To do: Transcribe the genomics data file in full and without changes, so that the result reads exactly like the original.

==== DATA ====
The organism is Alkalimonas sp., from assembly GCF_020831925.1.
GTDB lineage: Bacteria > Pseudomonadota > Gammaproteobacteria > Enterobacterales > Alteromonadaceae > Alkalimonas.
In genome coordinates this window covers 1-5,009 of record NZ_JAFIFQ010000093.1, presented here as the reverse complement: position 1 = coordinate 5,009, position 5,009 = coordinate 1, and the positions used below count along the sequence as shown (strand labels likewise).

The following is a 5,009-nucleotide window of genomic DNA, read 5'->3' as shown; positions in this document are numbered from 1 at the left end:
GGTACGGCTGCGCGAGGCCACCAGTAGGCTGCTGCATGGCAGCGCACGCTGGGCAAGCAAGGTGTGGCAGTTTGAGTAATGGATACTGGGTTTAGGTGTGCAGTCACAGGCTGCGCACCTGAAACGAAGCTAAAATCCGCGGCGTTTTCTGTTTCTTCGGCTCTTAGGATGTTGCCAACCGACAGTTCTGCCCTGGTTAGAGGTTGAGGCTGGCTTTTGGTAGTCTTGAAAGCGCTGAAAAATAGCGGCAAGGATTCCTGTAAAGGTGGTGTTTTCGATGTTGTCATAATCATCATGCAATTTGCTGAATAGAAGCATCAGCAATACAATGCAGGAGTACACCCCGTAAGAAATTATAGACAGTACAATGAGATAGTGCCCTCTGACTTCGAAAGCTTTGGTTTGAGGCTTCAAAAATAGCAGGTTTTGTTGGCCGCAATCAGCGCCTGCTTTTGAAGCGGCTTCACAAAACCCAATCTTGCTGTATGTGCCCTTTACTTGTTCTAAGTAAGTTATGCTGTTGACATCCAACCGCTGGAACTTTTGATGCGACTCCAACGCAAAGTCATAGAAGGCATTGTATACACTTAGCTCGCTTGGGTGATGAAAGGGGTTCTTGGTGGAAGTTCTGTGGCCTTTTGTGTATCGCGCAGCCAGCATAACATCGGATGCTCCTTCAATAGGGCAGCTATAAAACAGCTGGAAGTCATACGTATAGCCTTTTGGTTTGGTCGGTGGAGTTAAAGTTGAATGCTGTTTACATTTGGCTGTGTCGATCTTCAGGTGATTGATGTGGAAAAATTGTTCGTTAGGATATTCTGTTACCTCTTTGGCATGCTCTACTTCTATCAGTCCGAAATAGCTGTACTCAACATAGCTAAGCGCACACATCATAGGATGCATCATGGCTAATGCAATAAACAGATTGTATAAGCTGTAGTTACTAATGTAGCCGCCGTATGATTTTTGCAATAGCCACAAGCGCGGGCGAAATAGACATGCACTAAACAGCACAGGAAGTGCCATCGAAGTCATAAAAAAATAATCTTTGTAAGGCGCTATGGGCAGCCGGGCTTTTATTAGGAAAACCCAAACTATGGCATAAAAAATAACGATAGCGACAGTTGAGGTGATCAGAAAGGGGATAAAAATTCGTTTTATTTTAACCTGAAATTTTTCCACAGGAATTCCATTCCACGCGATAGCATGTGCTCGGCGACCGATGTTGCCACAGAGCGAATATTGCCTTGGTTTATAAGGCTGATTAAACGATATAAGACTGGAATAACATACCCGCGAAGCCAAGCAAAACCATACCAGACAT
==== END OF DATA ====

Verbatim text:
The organism is Alkalimonas sp., from assembly GCF_020831925.1.
GTDB lineage: Bacteria > Pseudomonadota > Gammaproteobacteria > Enterobacterales > Alteromonadaceae > Alkalimonas.
In genome coordinates this window covers 1-5,009 of record NZ_JAFIFQ010000093.1, presented here as the reverse complement: position 1 = coordinate 5,009, position 5,009 = coordinate 1, and the positions used below count along the sequence as shown (strand labels likewise).

The following is a 5,009-nucleotide window of genomic DNA, read 5'->3' as shown; positions in this document are numbered from 1 at the left end:
GGTACGGCTGCGCGAGGCCACCAGTAGGCTGCTGCATGGCAGCGCACGCTGGGCAAGCAAGGTGTGGCAGTTTGAGTAATGGATACTGGGTTTAGGTGTGCAGTCACAGGCTGCGCACCTGAAACGAAGCTAAAATCCGCGGCGTTTTCTGTTTCTTCGGCTCTTAGGATGTTGCCAACCGACAGTTCTGCCCTGGTTAGAGGTTGAGGCTGGCTTTTGGTAGTCTTGAAAGCGCTGAAAAATAGCGGCAAGGATTCCTGTAAAGGTGGTGTTTTCGATGTTGTCATAATCATCATGCAATTTGCTGAATAGAAGCATCAGCAATACAATGCAGGAGTACACCCCGTAAGAAATTATAGACAGTACAATGAGATAGTGCCCTCTGACTTCGAAAGCTTTGGTTTGAGGCTTCAAAAATAGCAGGTTTTGTTGGCCGCAATCAGCGCCTGCTTTTGAAGCGGCTTCACAAAACCCAATCTTGCTGTATGTGCCCTTTACTTGTTCTAAGTAAGTTATGCTGTTGACATCCAACCGCTGGAACTTTTGATGCGACTCCAACGCAAAGTCATAGAAGGCATTGTATACACTTAGCTCGCTTGGGTGATGAAAGGGGTTCTTGGTGGAAGTTCTGTGGCCTTTTGTGTATCGCGCAGCCAGCATAACATCGGATGCTCCTTCAATAGGGCAGCTATAAAACAGCTGGAAGTCATACGTATAGCCTTTTGGTTTGGTCGGTGGAGTTAAAGTTGAATGCTGTTTACATTTGGCTGTGTCGATCTTCAGGTGATTGATGTGGAAAAATTGTTCGTTAGGATATTCTGTTACCTCTTTGGCATGCTCTACTTCTATCAGTCCGAAATAGCTGTACTCAACATAGCTAAGCGCACACATCATAGGATGCATCATGGCTAATGCAATAAACAGATTGTATAAGCTGTAGTTACTAATGTAGCCGCCGTATGATTTTTGCAATAGCCACAAGCGCGGGCGAAATAGACATGCACTAAACAGCACAGGAAGTGCCATCGAAGTCATAAAAAAATAATCTTTGTAAGGCGCTATGGGCAGCCGGGCTTTTATTAGGAAAACCCAAACTATGGCATAAAAAATAACGATAGCGACAGTTGAGGTGATCAGAAAGGGGATAAAAATTCGTTTTATTTTAACCTGAAATTTTTCCACAGGAATTCCATTCCACGCGATAGCATGTGCTCGGCGACCGATGTTGCCACAGAGCGAATATTGCCTTGGTTTATAAGGCTGATTAAACGATATAAGACTGGAATAACATACCCGCGAAGCCAAGCAAAACCATACCAGACAT